1. Listen to what the heat is telling you. As obvious as this may seem, and as much as we may think it’s a simple fact that doesn’t need to be learned, I discovered what burning feels like. I mean no disrespect to those who have been seriously burned; these were not major burns. But now I know what that prickling feeling means and I know how to recognize it and act accordingly. Our firefighters continue to make aggressive interior fire attacks, but when I feel that sensation now ask myself the vital question I didn’t at this fire: If it feels this hot in my bunker gear, will any occupant be found alive? Remember the adage to risk a lot to save a lot, but risk nothing to save nothing.
  2. Another seemingly obvious lesson is the value of training.  In addition to not heeding what the heat was telling me, I made mistakes. We should have had a tool to break the window. I failed to keep contact when bugging out. Did breaking the window help or hinder the situation? Debatable. Did water to the thermal layer prevent flashover or did it push down the thermal layer? I hope the former, but also debatable. Despite the myriad mistakes, our training did get us out alive. Despite a deficiency with my coat, we wore and used our PPE as trained. We stayed low, avoiding the worst of the heat (until I consciously decided to jump the obstacle). My partner and I successfully navigated a dark and extremely hostile environment, successfully making it out under life-threatening circumstances. Though imperfect, our training efforts and hard work paid off. When needed, key training components kicked in and got us out alive.
  3. A less obvious lesson, this response illustrated the value of critical incident defusing and debriefing sessions. Our team didn’t do one after this call. Was this a critical incident? I think so. My injuries were very minor and my partner was uninjured, but it was a close call and we were definitely rattled by it. I don’t have post-traumatic stress disorder (PTSD) and don’t feel traumatized by this call, but I did feel isolated from my peers and I felt bad for days before talking to my chief. I’m a big promoter of critical incident stress management (CISM) training, and in this case, I think a defusing session would have been beneficial. And while I don’t claim CISM prevents PTSD, I think helping firefighters to feel better is pretty worthwhile in itself.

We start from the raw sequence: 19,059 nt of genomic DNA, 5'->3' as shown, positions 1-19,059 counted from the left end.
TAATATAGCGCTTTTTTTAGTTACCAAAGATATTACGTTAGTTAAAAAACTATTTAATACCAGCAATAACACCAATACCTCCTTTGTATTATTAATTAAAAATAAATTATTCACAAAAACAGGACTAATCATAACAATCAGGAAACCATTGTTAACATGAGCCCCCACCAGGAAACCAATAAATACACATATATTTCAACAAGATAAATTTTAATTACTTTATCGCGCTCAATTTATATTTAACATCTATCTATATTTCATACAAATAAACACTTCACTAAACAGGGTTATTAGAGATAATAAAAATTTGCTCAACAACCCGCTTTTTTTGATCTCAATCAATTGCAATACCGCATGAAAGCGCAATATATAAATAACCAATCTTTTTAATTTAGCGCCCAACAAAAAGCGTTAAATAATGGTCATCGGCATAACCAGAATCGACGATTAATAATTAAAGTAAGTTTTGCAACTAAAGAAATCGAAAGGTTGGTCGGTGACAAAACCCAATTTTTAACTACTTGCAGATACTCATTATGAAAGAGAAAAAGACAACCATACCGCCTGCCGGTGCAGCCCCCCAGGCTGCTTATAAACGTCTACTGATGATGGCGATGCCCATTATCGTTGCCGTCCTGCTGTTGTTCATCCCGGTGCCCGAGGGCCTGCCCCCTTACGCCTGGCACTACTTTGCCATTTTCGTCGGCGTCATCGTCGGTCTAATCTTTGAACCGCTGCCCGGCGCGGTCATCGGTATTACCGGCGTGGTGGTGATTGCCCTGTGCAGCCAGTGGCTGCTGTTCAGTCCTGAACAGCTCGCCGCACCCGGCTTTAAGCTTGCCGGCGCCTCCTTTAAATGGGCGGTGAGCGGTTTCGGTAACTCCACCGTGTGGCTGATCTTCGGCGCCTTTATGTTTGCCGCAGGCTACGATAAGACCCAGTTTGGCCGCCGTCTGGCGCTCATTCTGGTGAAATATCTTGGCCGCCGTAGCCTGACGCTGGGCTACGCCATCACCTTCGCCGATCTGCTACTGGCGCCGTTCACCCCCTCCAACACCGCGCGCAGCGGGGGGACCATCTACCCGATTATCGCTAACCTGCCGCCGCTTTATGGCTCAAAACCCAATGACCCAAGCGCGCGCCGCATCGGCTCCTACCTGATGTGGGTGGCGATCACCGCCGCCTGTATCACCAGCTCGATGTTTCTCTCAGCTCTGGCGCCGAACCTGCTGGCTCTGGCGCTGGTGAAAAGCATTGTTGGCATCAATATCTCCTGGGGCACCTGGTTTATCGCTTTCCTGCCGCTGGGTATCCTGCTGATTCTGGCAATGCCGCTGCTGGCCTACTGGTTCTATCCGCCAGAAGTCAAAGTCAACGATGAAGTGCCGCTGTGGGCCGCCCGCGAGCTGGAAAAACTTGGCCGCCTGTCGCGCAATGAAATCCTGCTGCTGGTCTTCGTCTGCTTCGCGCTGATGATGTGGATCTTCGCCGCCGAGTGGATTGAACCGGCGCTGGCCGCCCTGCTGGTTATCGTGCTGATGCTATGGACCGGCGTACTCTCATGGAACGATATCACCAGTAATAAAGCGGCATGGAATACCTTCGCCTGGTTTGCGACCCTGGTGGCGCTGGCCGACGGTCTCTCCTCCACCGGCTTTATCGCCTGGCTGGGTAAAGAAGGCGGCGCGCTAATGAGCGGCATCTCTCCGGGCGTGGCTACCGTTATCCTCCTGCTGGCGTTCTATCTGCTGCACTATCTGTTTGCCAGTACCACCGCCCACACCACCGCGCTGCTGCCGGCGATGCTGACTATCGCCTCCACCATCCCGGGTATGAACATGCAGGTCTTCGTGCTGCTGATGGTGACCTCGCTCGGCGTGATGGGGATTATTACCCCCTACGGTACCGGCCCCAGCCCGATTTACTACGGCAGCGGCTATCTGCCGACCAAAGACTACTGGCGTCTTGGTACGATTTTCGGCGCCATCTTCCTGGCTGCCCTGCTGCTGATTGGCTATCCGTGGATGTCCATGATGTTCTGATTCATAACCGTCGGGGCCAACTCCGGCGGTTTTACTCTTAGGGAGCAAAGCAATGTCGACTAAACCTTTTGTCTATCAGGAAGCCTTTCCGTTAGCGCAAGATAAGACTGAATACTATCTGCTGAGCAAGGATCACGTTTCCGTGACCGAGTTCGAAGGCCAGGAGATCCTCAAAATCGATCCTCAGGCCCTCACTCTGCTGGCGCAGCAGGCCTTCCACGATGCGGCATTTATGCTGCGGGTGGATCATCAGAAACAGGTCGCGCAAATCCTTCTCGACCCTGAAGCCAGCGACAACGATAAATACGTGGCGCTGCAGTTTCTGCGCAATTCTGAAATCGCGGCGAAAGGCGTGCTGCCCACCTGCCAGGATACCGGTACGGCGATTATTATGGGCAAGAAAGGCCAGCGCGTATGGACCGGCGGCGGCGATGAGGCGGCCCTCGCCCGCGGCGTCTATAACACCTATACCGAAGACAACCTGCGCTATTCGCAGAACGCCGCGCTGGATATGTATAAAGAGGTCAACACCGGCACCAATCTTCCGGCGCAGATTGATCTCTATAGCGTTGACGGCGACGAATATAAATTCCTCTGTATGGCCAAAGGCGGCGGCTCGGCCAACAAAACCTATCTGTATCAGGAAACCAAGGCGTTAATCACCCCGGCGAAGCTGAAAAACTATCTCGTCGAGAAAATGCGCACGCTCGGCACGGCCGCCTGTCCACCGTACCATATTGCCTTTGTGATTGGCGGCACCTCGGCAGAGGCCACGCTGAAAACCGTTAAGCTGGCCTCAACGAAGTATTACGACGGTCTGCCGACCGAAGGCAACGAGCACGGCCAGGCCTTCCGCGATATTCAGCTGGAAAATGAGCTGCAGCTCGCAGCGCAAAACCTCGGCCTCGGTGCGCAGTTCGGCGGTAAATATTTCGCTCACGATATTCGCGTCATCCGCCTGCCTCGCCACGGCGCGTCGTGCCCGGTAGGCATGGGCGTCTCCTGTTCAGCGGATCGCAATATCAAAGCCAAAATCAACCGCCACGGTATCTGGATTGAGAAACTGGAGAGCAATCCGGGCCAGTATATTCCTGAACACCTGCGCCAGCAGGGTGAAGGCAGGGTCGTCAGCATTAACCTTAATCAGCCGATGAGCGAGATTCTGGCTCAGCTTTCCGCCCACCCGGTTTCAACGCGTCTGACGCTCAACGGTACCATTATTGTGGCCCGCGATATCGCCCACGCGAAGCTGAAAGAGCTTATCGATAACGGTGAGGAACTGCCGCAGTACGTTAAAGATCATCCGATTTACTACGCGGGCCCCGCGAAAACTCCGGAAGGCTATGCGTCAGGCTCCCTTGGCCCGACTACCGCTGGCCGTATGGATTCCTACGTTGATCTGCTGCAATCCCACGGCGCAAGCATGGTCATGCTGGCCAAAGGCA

4. A side-note to the above, is that black humour has value, but also risks. Black humour is common in the fire hall, and it can be a useful tool to cope with the tough realities of the job. The burned bacon line made me laugh at the time, and I have repeated it for a laugh since. But jokes like these are not always appropriate. I realize that smell is no joke to many firefighters, and just maybe, I should stop using that old line.
  5. Probably the most important thing learned was the value of humility. This is not a back-handed brag; I’m not proud of this event. It came about 15 years into my fire service career, after five years with a red helmet. I thought I had this fire thing figured out. Thinking that way is dangerous, and I’m so grateful that fire kicked my butt and taught me a lesson, without someone being seriously injured in the process. As firefighters, we don’t need to beat ourselves up over mistakes, but we should never forget that we’re human – and we all make mistakes.
I know this closing advice is far from original, but it bears repeating: training is crucial to avoid getting burned. Firefighters must commit to continuous training, practice and study, knowing that we continuous learning helps to keep our colleagues and community safe. Take the courses, show up for training night, keep reading – and learn from every call.


David Moseley is a forest officer with Alberta Agriculture and Forestry, and lead training officer with Lac La Biche County Fire Rescue in Alberta, focused on operations; other areas of interest include instructing, CISM, and wildfire investigation. Contact him at This e-mail address is being protected from spambots. You need JavaScript enabled to view it